Many people are unaware that there are a number of different coaching models that can be used by a coach. It certainly pays to match your coaching style with your client’s needs to get the best results. Let’s have a look at some of these different coaching models.
GROW Coaching Model
This is one of the best and well-known coaching models which was created by Sir John Whitmore. The GROW coaching model contains the following four major stages in the process:
1. Goal: This is the point where your client will establish goals for his personal and work life. At this point, setting goals will provide a sense of purpose for the entire session. This will make the conversation between you and your client more meaningful.
2. Reality: Once you have understood the goal of the client, you will now let him understand his existing skills, strength, etc. This stage is an opportunity for you to build your client’s confidence so he can achieve his goals.
3. Options: In this stage of the coaching model you will help your client to explore various options. You will let him understand that it is possible to develop his ideas so he can approach the wrapping session with ease.
4. Wrap Up: Once your client has found multiple options, he can now select the best solution and commit to it. As a coach, you have to ensure he sticks with his actions and has proper awareness about when, how and where he can find help.
This coaching model allows you to revisit any of the stages as per the needs of the client.
OSKAR Coaching Model
This coaching model originates from the Solutions Focused Approach. The OSKAR coaching model contains a powerful framework which is meant to focus more on solutions rather than the problems. It contains five major stages:
1. Outcome: First, you will need to understand the long and medium-term goals of your client and what he plans to achieve. At this point, you can ask him various questions to understand what he wants to get from this coaching session and help him to visualize desired results.
2. Scaling: After your client has a clear picture of their desired outcomes, you can utilize the scaling technique (i.e. on a scale of 1-10) to understand where your client is at in relation to his current goals.
3. Know-How: Here you will help your client to understand the skills or qualities required and the ways to establish resources. This is an important stage which will take more time to complete.
4. Affirm & Action: Now you will provide positive reinforcement to your client through positive comments and help him to understand what actions he has to take.
5. Review: At this point you have to review the entire process against your client’s desired actions. Understand what is better and what can be changed next.
CLEAR Coaching Model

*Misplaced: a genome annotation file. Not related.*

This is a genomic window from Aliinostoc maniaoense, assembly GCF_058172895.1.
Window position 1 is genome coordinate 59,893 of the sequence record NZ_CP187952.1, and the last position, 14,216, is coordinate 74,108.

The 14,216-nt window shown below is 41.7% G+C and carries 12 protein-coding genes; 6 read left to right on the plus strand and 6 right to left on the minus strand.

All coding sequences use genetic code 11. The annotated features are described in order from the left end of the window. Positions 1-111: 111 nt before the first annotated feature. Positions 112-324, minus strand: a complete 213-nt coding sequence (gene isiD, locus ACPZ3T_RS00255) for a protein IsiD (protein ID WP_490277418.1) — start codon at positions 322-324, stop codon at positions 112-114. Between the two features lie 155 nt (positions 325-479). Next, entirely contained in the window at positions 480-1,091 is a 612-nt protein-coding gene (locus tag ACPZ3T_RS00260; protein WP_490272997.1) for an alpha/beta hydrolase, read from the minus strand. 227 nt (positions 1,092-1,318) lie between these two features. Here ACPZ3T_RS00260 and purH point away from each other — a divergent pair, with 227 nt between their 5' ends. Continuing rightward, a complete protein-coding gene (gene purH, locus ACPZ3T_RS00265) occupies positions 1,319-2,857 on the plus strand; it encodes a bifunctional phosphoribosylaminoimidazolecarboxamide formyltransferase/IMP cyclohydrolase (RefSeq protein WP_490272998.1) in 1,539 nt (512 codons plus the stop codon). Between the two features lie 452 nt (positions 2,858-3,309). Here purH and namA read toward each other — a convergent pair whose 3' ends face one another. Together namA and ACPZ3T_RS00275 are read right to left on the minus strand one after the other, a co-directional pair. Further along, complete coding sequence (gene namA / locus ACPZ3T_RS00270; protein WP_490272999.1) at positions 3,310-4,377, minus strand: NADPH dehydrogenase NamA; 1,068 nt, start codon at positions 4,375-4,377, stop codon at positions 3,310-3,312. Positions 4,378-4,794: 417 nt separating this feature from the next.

This coaching model was developed by Peter Hawkins which is a perfect acronym for its stages given below:
Contracting: This is the very first point of CLEAR Coaching Model in which you will help your client to understand the goals they want to achieve. A clear understanding of the goals at this point will open up discussions and scope of the session by setting up ground rules.
- Listening: In this stage, you will listen to the client in order to gauge his greatest skills and strengths.
- Exploring: Here you will help your client to understand the impact of the situation on them. Challenge your client to think about better possibilities for the future.
- Action: At this point, you will help your client to choose an effective action to take so he can move forward to achieve the desired outcomes.
- Review: This is the final point where you will reinforce what has been covered and the decisions made. Encourage your client to provide feedback to understand what was helpful for him and what you can change to better improve future coaching sessions.
The CLEAR Coaching Model is quite similar to the GROW model except that it contains some extra stages.
Other Coaching Models to Consider
* Block Removal Coaching — This coaching model works when a person is resistant to growth, which causes a block, that usually is the result of a hidden fear or limiting beliefs.
* Innovation Coaching Model — This coaching model focuses on experimentation, creativity and innovation.
* 3-D Coaching Model — This coaching model works on who a person is and what they want, then how to get it.
* Bigger Thinking Model — The coach will challenge the person’s assumptions and work to break one out of their comfort zone and expand their thinking!
* Shift Coaching Model — When a person isn’t able to determine how to achieve their goals, a shift in thinking can help. The coach can help a person to step back, shift, and then move forward.
No one model is right or wrong, but it is helpful when you are able to cater your coaching styles to different environments.
Writer, Coaches Training Blog community